Though it's certainly not what the hardliners on either side of the science vs religion debate want to hear, Adam Frank's thoughtful, wise book on theThough it's certainly not what the hardliners on either side of the science vs religion debate want to hear, Adam Frank's thoughtful, wise book on the nature of scientific inquiry and its relationship to myth is a true step forward beyond the exhausted likes of the battle over creationism in schools. Frank acknowledges the need to fight the good fight when it comes to asserting the legitimacy of science over superstition, but he also recognizes that there's more at work in religion than ritual and unsubstantiated claims. He parallels that deeper reality with the underlying motivations for the pursuit of science, and he does so in a way that respects and illuminates both the scientific enterprise and religious mysteries.
To make this perfectly clear: this is not a call to accept the validity of the idea of the supernatural. It is not even a call to agnosticism. This book goes far, far deeper than that. Religion and science, in fact, go far deeper than a debate about the supernatural, and at their heart reflect something about human curiosity and the nature of meaning.
Even if you don't buy the myth stuff, Frank provides a wonderful overview of how many of the premises upon which the debate is framed are misguided; for instance, the science and religion "war" was practically invented wholesale in the 19th century, and the two were, in fact, inseparable for quite a long time (and not due to church dominance, exactly). The so-called "science martyrs" were regarded as religious heretics and political troublemakers, not threats to the church's intellectual sovereignty by Reason. It's described well and with intellectual honesty and I appreciate, especially, the respect that Frank accords his subject matter. He qualified to speak from the scientific angle as a practicing astrophysicist, and he is cautious, careful and honest about his claims; and he respects fields like history, anthropology and comparative mythology enough to have done substantial research into their theories.
That an astrophysicist knows the word "hierophany" and invokes it with respect to his work makes me smile. That alone makes me think reconciliation is possible after all. ...more
This book is a beauty, intricate and deliberate, tied together through strands of pathos, humor, and lush description. From the opening scenes where DThis book is a beauty, intricate and deliberate, tied together through strands of pathos, humor, and lush description. From the opening scenes where Dr. Urbino dies (hilariously) by trying to capture a pet parrot, and ends with his dying words to Fermina - "only god knows how much I loved you" - you can see what sort of book this will be. Marquez is master of the deeply nuanced tone; in addition to the touching depictions reviewers have described, it is also incredibly, gently funny, horrifying, and mysterious.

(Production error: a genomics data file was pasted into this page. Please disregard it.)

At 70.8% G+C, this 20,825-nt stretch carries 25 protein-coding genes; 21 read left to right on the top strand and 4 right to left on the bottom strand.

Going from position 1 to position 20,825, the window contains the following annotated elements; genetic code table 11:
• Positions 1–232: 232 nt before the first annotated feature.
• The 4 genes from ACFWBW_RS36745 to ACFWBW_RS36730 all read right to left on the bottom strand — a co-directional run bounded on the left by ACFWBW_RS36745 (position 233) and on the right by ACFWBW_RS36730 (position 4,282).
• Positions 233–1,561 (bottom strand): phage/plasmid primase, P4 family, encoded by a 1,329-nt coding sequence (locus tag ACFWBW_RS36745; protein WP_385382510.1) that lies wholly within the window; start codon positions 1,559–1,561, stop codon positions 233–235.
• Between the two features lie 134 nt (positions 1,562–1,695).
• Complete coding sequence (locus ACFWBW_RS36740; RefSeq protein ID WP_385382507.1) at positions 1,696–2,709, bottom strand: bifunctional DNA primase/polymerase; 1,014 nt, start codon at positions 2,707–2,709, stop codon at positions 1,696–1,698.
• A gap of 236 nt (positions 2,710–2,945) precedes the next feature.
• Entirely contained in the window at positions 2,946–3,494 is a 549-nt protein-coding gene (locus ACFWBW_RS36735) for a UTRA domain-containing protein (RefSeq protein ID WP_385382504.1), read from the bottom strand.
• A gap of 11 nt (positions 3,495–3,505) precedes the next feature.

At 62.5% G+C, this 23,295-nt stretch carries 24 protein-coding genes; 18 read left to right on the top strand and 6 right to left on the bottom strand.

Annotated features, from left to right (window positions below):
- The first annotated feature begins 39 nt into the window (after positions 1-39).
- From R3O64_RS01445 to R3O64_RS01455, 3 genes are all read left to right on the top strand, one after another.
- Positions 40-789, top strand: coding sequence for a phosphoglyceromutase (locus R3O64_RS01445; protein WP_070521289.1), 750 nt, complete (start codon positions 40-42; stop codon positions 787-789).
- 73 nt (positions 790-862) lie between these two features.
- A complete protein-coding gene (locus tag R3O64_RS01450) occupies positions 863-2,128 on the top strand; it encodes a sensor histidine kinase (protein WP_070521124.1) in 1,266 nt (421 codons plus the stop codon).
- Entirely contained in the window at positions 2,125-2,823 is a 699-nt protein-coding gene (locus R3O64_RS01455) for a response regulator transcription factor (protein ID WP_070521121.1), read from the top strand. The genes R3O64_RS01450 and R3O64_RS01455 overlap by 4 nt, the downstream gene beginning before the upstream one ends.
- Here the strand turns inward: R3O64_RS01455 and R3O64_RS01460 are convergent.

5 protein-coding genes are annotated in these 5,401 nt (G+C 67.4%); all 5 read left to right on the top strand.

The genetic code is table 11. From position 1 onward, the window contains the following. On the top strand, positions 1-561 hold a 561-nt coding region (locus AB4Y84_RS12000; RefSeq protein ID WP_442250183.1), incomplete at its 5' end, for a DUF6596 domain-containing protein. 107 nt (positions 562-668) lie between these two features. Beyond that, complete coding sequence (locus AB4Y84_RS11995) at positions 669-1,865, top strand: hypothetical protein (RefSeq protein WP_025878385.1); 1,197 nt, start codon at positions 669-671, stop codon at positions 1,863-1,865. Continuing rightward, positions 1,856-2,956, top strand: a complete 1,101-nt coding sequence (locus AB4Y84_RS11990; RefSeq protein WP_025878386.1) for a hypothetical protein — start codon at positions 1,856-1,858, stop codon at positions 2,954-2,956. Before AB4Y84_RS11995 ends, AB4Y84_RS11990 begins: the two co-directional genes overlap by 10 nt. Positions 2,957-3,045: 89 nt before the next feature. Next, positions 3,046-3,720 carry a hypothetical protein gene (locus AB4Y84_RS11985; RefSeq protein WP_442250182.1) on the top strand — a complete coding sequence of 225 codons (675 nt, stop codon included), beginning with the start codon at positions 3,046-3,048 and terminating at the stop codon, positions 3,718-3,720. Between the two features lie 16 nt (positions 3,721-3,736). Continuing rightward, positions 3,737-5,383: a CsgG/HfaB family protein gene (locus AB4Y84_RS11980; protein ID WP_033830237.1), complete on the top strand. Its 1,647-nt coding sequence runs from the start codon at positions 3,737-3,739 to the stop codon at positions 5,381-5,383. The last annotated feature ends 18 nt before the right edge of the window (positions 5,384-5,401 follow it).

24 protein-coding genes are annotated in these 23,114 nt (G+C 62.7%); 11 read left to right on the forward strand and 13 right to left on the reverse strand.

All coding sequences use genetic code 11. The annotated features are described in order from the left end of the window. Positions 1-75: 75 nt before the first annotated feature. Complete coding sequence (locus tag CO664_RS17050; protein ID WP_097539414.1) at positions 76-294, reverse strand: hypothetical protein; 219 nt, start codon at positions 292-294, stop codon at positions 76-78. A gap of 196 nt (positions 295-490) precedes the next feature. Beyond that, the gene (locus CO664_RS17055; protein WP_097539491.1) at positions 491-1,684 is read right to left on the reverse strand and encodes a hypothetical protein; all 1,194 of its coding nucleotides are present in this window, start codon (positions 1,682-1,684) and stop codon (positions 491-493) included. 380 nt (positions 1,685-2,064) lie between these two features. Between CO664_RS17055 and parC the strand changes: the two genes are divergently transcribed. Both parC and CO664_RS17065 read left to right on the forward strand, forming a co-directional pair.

Set to the scope of 50+ years, Marquez could have easily wavered in his execution. It's not often you see characters followed for the duration of their lives, much less a love story that involve a recounting of an entire marriage. But the characters unfold wonderfully, and the entire picture you're given of them is very rewarding by the end of the book.
Yes, this book is dense, and it will demand a lot of you. This does not, in any way, shape, or form, make it a bad book, and honestly: if you think as much, YOU are the bad reader. If you think the measure of a good book is a tight, streamlined plot, you are missing out on centuries of fantastic writing. If you are unable to see the characters of Fermina, Juvenal, and Florentino in their complexity and despise them for any one quality, you are reading the book selectively. Florentino, in particular, has a brilliant portrayal; he is at once all of the things people accuse him of: the annoying adolescent crybaby, the "shadow of a man" Fermina says he is, and the noble, faithful lover of all time. Many people will disagree with his particular brand of "love" -- given how drenched we are in cliched self-help regarding the subject -- but even if you disagree with him and what he stands for, he is, in some ways, undeniable. Marquez reveals moments of all the characters which call for critique and moments where their point of view is justified. In short, if you're unable to read a book with any kind of complexity, please move on to Danielle Steele, and leave the rewards of Cholera to those of us who are willing to give it time and thought....more